In general, users do not GPS-enable their tweets. It’s been found that it is primarily younger males in urban areas who do. Therefore, to not further limit her sample, Amanda generated location estimates for users in her sample. Amanda writes, “For each account whose tweets had GPS data, I collected 100 tweets from the Twitter REST API v1.1. For all accounts, I collected location data from user profiles in the form of text strings.” By combining GPS data from GPS-enabled tweets and whatever location data she could garner from geocoded text string, Amanda was able to generate location estimates for more users than if she had solely relied on GPS data.
What impresses me the most about Amanda’s work is that she is careful (both in her talk and her paper) not to overreach in her conclusions. Moreover, her work is a great example of a project that elegantly employs qualitative and quantitative methodologies, something I aspire to achieve in my own work on social media. We all look forward to seeing more as Amanda’s dissertation develops.
Social media analysis challenges stereotype of conservative state By Amanda Jean Stevenson
The full text of the article is available at this link to the June 24th edition of The Houston Chronicle
One year ago this week, state Sen. Wendy Davis drew national attention with her filibuster of HB2, an omnibus abortion restriction bill that has since ushered in a 50 percent decline in the number of abortion clinics in our state. For 11 hours a year ago today, she stood on the floor of the Texas Senate in her pink running shoes as thousands of Texans rallied around her at the state Capitol and 180,000 people watched online. Her filibuster also sparked the wildly popular social media hashtag #StandWithWendy, instantly offering insight into a segment of the state that isn’t so red: Not all Texans agree that restricting abortion rights is a good idea.
Most discussion of Texas in the national media focuses on the state’s extremely conservative factions. But Texas is full of principled people across the political spectrum. Thousands of them marched on the state Capitol to oppose HB2. Before Davis filibustered, 700 people registered to testify in a “citizens filibuster” that lasted late into the night of June 20, and thousands filled Capitol buildings day after day dressed in orange T-shirts, the color chosen to symbolize the fight against HB2. After Davis’ filibuster, 19,000 filed comments against the bill and they continued to fill the Capitol for each hearing and vote. Throughout, they were joined by a digital chorus on Twitter that was hundreds of thousands strong.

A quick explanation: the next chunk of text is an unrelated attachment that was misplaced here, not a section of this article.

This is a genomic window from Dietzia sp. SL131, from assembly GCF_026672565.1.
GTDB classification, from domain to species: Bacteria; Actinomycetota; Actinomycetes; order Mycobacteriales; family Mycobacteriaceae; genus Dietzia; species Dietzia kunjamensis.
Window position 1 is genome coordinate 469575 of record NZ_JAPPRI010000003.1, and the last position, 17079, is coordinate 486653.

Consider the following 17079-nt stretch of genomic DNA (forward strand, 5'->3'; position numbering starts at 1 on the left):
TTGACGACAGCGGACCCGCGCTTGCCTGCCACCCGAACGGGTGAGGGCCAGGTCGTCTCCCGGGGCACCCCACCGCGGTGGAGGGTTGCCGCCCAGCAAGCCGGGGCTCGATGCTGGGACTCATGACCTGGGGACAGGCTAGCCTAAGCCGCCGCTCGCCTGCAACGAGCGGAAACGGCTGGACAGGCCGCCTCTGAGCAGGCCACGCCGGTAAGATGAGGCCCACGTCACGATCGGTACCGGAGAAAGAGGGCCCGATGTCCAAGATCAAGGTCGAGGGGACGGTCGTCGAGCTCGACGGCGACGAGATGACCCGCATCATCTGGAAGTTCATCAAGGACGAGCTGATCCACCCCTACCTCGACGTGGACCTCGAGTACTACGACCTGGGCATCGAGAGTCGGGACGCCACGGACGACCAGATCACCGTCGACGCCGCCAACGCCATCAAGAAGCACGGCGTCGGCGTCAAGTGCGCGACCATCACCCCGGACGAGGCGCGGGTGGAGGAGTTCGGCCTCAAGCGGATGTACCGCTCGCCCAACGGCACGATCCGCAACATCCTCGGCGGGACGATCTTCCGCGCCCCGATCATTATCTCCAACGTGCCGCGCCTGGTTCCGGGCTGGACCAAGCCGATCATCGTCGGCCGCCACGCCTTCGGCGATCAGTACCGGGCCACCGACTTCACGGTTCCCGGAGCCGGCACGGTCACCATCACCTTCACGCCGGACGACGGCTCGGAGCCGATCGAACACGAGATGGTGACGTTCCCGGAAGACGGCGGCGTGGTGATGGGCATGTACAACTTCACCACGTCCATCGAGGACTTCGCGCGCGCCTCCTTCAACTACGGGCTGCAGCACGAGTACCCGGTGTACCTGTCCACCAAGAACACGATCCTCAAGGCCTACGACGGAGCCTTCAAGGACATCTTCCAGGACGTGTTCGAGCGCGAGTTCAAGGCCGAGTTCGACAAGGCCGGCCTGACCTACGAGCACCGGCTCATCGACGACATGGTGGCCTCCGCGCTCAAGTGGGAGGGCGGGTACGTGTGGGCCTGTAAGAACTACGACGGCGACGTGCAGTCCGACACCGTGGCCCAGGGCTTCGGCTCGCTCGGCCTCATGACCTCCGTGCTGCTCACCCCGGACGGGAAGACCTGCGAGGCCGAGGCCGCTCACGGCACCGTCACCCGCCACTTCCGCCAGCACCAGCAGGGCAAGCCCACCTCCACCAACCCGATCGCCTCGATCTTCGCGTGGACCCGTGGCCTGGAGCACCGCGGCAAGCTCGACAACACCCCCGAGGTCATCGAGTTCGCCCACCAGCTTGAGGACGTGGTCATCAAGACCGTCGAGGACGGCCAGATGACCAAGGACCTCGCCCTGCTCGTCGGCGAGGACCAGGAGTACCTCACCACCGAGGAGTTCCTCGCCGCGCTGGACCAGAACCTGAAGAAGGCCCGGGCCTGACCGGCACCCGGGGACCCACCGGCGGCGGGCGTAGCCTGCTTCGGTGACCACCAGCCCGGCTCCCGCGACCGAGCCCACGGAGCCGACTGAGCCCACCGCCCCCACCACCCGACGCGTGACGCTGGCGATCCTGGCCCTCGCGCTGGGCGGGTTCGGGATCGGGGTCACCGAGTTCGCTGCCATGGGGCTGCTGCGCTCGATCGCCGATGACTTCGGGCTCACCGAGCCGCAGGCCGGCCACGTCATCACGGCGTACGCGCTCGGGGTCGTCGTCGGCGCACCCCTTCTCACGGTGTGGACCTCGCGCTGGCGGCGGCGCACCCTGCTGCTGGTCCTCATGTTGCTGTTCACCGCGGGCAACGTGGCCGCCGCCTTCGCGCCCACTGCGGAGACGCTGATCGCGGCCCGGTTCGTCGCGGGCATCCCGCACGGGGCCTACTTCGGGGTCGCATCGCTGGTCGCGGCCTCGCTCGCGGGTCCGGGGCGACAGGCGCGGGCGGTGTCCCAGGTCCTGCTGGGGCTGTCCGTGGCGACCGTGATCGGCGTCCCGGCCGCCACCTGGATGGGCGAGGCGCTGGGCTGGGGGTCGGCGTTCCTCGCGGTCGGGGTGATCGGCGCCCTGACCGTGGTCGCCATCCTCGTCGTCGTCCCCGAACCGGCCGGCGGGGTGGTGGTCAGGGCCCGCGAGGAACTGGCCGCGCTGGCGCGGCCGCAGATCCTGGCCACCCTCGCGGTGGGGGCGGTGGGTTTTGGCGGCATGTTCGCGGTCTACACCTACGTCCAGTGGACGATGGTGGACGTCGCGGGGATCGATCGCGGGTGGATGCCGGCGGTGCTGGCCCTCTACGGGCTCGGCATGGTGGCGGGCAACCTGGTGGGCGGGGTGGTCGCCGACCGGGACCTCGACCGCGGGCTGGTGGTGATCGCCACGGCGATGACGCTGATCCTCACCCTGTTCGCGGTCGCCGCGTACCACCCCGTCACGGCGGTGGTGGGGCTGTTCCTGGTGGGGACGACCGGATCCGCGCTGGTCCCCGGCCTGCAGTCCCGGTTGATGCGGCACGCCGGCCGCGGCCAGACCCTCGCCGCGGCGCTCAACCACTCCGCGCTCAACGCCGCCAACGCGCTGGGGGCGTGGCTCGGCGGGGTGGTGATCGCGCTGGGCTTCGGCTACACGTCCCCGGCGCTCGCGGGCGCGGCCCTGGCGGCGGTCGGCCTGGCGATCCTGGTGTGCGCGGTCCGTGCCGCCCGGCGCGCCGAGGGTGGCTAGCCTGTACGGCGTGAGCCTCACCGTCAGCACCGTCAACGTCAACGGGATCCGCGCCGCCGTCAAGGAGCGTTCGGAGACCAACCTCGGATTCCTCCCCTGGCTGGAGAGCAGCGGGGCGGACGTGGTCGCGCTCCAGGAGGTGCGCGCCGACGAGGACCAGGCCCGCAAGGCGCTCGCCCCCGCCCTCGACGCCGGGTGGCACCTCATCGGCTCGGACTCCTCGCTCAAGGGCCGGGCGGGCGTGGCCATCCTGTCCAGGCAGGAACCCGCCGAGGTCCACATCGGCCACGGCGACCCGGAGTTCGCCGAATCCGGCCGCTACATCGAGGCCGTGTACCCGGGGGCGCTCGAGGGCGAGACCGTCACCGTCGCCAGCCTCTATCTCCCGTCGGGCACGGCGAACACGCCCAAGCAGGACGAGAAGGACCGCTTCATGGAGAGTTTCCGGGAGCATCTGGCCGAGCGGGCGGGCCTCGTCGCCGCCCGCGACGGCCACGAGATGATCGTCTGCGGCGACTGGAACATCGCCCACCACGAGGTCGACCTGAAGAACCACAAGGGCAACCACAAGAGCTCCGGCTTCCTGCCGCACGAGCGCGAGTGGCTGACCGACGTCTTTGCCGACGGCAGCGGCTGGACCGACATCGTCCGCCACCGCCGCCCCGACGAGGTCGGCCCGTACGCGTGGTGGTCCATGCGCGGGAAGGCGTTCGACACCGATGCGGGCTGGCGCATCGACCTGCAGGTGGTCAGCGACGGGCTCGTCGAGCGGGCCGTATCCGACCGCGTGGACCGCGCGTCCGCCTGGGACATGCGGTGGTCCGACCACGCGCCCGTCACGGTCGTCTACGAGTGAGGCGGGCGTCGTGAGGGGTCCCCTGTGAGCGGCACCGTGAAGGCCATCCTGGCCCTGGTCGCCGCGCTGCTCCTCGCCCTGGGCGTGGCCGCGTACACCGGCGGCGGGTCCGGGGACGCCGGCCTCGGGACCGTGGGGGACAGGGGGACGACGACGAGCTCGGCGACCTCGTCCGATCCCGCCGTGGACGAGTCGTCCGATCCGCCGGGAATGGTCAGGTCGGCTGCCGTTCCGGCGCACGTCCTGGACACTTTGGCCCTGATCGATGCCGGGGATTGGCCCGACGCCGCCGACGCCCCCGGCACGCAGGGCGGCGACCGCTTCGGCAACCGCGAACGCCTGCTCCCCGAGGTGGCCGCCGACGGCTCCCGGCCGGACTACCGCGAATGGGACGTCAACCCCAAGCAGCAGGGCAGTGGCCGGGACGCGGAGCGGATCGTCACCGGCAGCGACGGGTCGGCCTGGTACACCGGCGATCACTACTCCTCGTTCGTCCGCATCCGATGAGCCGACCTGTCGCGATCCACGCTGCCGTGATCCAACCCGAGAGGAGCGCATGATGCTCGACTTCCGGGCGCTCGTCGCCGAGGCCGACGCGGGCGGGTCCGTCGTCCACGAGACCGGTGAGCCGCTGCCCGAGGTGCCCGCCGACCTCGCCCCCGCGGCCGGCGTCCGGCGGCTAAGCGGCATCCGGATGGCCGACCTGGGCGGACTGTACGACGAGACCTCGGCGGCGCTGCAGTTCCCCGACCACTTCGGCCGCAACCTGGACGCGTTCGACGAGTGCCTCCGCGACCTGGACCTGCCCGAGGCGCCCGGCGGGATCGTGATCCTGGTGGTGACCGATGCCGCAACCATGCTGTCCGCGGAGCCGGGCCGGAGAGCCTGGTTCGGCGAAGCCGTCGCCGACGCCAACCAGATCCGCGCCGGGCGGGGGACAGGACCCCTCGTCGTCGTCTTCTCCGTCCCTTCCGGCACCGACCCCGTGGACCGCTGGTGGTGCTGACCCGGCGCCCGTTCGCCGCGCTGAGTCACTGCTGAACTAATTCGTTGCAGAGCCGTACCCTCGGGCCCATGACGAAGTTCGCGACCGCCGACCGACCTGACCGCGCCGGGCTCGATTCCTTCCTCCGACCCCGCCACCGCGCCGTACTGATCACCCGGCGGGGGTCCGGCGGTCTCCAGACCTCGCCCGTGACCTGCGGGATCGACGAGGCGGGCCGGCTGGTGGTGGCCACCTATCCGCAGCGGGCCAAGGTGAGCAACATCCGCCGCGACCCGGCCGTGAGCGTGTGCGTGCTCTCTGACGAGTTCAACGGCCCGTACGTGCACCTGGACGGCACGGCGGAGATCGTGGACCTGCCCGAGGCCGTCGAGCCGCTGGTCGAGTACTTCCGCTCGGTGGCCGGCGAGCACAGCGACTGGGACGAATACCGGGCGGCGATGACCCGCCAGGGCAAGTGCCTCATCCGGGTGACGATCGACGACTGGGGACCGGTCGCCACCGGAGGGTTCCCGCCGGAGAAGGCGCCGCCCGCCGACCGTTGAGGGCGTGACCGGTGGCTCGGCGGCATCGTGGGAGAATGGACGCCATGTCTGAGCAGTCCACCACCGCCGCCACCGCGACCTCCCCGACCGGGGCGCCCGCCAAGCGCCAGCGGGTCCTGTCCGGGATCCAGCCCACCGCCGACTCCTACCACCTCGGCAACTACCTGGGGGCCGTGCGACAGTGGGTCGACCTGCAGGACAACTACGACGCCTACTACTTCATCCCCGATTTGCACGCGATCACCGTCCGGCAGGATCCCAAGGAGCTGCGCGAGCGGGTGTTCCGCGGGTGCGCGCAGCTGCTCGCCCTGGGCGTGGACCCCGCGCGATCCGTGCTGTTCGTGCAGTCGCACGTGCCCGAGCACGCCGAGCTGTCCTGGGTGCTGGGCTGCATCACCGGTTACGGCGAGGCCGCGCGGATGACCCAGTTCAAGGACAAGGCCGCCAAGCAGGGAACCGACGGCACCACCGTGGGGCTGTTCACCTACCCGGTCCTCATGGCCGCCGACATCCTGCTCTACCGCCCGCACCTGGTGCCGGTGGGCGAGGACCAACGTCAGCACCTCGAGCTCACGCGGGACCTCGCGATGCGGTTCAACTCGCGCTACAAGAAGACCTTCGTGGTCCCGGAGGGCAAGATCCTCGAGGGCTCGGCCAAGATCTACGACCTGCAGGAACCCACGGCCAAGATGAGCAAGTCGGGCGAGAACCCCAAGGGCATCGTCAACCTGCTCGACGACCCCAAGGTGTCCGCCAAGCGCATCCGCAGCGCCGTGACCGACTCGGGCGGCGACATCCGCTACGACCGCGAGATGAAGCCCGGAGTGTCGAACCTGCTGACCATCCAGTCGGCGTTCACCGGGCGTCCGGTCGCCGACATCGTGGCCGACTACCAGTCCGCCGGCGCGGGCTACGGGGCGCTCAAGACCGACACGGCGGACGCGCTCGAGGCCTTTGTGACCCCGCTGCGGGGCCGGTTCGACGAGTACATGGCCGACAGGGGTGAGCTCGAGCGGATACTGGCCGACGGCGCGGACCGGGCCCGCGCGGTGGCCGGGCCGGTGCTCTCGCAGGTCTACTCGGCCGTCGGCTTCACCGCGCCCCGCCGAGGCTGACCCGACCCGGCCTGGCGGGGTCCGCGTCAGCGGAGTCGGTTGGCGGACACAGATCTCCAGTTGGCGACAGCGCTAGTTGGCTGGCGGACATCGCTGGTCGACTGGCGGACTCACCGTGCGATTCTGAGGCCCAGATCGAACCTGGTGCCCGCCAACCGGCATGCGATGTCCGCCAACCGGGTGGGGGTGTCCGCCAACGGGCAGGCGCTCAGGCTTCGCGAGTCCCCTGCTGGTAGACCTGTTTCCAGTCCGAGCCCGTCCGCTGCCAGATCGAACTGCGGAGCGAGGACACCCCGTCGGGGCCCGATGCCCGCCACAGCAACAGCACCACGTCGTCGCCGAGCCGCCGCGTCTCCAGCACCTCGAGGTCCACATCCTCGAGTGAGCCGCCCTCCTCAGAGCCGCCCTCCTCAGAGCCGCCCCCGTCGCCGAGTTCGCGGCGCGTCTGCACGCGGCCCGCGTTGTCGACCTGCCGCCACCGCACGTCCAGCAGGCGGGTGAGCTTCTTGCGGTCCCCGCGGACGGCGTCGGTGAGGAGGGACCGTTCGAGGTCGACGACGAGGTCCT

I have analyzed the 1.66 million tweets that comprise the Twitter discussion associated with the bill. These tweets came from 399,000 users worldwide. Roughly 44 percent of the tweets were sent from Texans in support of abortion rights, and in all, about 115,500 Texans expressed their support for abortion rights as part of the Twitter discussion of the bill. These Texans are not all Austin liberals. They live throughout the state, in rural and urban areas. In fact, tweets in support of the filibuster were sent from 189 of Texas’ 254 counties, including the majority of rural counties and all urban ones. Only 1.8 percent of the Texas population lives in counties from which no identifiable tweets of support were sent.
Longhorn REU students with their adviser, sociology professor Dr. Nestor Rodriguez (center). To Dr. Rodriguez’s immediate right: Mario Guerra and Taylor Orth
Each year the Population Research Center at The University of Texas at Austin, in collaboration with the Department of Sociology, hosts the Research Experience for Undergraduates (REU) program. This eight-week summer program, which is funded by a grant from the National Science Foundation, offers eight very selective upper-division undergraduate students from both UT-Austin and from around the country the opportunity to study social demography through course work and a mentored research experience with senior PRC graduate students. Student papers are then presented at the annual fall meeting of the Southern Demographic Association. This year three undergraduate sociology majors – Taylor Orth, Mario Guerra, and Sharron Wang – participated in the REU program and we invited them to share their experiences with the blog.
Taylor Orth: The REU program gave me the opportunity to conduct independent research and provided me with the ultimate pre-graduate school experience. Throughout the program, we were taught through a variety of different classes, seminars and experiences. While being trained in the technical side through working with Stata and GIS software, we were also given field experience by taking a field trip to Houston to explore different racial and ethnic enclaves. Dr. Nestor Rodriguez and Dr. Rebecca Torres provided us with a mix of perspectives, and gave us a sociological as well as a geographical understanding of our topics and the subjects we approached in the classroom. I feel like the program really helped me to fully explore my interests before I take the leap of applying to graduate school. With such a strong support group, it was an excellent time to really find out what I wanted to study and to take risks with using difficult data and new types of analyses.